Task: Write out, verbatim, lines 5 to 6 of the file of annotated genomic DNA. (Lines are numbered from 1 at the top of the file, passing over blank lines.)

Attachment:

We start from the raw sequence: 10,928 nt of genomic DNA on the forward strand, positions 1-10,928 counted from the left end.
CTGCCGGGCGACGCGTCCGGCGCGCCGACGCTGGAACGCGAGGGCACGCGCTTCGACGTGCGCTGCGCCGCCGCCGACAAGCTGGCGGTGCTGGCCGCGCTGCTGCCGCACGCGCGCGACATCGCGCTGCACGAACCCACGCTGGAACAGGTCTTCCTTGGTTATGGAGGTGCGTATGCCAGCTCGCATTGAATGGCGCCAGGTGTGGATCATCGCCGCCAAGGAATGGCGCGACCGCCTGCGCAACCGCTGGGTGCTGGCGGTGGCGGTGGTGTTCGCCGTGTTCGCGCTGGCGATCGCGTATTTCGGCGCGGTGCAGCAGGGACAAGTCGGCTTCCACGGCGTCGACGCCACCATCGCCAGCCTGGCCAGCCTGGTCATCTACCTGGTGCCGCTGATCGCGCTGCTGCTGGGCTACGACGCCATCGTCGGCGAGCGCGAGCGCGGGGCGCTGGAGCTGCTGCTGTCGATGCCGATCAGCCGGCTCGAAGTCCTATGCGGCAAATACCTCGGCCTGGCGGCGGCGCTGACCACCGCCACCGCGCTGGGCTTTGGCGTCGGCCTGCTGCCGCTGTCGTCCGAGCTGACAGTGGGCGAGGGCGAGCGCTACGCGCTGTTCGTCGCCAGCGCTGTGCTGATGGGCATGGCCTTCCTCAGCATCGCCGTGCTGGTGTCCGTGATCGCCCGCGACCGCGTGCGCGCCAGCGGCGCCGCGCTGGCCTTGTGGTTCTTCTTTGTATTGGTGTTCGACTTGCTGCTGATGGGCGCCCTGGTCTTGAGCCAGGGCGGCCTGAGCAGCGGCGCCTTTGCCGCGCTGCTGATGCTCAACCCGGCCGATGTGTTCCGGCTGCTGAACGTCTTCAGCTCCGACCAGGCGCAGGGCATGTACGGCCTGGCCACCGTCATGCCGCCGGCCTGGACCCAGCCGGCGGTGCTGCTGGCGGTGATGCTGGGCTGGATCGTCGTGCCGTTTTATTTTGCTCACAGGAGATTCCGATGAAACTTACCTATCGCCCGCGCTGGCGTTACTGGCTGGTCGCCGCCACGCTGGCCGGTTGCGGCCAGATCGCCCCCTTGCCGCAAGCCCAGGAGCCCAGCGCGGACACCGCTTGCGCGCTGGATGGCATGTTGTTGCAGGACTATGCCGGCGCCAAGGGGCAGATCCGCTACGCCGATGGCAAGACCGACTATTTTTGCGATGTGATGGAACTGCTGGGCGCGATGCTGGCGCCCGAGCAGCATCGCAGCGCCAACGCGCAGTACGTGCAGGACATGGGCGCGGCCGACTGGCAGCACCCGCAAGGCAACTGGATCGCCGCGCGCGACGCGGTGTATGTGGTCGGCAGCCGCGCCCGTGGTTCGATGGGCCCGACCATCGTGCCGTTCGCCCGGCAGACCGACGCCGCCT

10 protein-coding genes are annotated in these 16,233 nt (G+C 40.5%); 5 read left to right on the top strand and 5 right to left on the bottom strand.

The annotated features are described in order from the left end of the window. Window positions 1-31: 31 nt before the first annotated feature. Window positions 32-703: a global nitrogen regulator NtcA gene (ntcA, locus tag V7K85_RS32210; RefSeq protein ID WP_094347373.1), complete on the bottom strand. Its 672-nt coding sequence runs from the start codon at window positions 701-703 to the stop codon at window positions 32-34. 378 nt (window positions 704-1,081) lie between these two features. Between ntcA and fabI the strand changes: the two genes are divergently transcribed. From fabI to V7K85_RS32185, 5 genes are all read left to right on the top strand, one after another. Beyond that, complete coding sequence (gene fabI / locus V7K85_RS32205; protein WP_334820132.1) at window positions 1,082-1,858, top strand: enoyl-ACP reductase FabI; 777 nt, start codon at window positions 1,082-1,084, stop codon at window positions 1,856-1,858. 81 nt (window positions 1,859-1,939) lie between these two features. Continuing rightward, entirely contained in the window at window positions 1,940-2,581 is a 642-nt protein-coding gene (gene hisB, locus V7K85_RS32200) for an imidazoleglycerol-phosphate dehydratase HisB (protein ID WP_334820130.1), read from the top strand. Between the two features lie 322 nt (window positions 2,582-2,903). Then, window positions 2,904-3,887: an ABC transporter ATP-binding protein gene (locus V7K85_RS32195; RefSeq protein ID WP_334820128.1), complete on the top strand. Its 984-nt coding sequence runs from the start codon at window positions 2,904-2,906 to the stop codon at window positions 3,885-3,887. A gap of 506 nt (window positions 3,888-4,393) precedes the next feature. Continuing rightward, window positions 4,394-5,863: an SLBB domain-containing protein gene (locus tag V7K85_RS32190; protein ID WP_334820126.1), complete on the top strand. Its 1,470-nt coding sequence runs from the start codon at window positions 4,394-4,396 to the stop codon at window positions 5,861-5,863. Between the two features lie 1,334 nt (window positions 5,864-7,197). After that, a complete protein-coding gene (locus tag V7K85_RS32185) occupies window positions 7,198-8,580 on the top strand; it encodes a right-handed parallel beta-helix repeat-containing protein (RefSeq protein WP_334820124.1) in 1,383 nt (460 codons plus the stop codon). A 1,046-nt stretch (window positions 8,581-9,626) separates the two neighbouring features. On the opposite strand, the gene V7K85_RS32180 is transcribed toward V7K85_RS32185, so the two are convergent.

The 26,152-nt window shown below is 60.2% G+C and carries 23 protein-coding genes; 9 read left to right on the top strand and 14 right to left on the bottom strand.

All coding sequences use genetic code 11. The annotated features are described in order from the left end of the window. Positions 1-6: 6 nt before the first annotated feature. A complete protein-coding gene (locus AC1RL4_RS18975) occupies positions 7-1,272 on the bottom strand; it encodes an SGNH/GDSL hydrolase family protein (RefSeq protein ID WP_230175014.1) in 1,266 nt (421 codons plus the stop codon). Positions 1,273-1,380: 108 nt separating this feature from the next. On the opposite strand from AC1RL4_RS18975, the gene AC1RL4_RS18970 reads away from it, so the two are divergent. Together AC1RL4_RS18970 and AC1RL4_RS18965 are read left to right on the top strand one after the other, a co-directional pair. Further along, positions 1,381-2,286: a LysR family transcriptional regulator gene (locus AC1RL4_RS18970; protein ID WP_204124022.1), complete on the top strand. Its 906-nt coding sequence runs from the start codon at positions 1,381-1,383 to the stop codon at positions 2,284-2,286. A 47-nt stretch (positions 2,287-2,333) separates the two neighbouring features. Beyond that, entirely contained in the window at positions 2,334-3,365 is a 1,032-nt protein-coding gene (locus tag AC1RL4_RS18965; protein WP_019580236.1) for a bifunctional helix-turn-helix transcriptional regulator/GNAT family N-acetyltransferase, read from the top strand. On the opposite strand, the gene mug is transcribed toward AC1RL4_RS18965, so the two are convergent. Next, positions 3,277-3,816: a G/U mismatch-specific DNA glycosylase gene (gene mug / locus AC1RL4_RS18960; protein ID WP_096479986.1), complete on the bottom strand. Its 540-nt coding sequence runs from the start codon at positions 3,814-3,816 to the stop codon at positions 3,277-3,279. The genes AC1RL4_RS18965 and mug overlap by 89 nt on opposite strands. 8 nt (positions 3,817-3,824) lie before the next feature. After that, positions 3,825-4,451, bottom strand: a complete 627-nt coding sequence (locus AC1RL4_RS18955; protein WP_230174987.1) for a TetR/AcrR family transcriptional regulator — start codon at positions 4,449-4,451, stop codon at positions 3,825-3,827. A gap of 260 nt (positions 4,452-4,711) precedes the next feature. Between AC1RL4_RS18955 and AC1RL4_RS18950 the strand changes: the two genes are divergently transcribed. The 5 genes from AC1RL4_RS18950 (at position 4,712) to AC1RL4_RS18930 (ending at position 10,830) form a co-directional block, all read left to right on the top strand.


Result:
The 26,152-nt window shown below is 60.2% G+C and carries 23 protein-coding genes; 9 read left to right on the top strand and 14 right to left on the bottom strand.

All coding sequences use genetic code 11. The annotated features are described in order from the left end of the window. Positions 1-6: 6 nt before the first annotated feature. A complete protein-coding gene (locus AC1RL4_RS18975) occupies positions 7-1,272 on the bottom strand; it encodes an SGNH/GDSL hydrolase family protein (RefSeq protein ID WP_230175014.1) in 1,266 nt (421 codons plus the stop codon). Positions 1,273-1,380: 108 nt separating this feature from the next. On the opposite strand from AC1RL4_RS18975, the gene AC1RL4_RS18970 reads away from it, so the two are divergent. Together AC1RL4_RS18970 and AC1RL4_RS18965 are read left to right on the top strand one after the other, a co-directional pair. Further along, positions 1,381-2,286: a LysR family transcriptional regulator gene (locus AC1RL4_RS18970; protein ID WP_204124022.1), complete on the top strand. Its 906-nt coding sequence runs from the start codon at positions 1,381-1,383 to the stop codon at positions 2,284-2,286. A 47-nt stretch (positions 2,287-2,333) separates the two neighbouring features. Beyond that, entirely contained in the window at positions 2,334-3,365 is a 1,032-nt protein-coding gene (locus tag AC1RL4_RS18965; protein WP_019580236.1) for a bifunctional helix-turn-helix transcriptional regulator/GNAT family N-acetyltransferase, read from the top strand. On the opposite strand, the gene mug is transcribed toward AC1RL4_RS18965, so the two are convergent. Next, positions 3,277-3,816: a G/U mismatch-specific DNA glycosylase gene (gene mug / locus AC1RL4_RS18960; protein ID WP_096479986.1), complete on the bottom strand. Its 540-nt coding sequence runs from the start codon at positions 3,814-3,816 to the stop codon at positions 3,277-3,279. The genes AC1RL4_RS18965 and mug overlap by 89 nt on opposite strands. 8 nt (positions 3,817-3,824) lie before the next feature. After that, positions 3,825-4,451, bottom strand: a complete 627-nt coding sequence (locus AC1RL4_RS18955; protein WP_230174987.1) for a TetR/AcrR family transcriptional regulator — start codon at positions 4,449-4,451, stop codon at positions 3,825-3,827. A gap of 260 nt (positions 4,452-4,711) precedes the next feature. Between AC1RL4_RS18955 and AC1RL4_RS18950 the strand changes: the two genes are divergently transcribed. The 5 genes from AC1RL4_RS18950 (at position 4,712) to AC1RL4_RS18930 (ending at position 10,830) form a co-directional block, all read left to right on the top strand.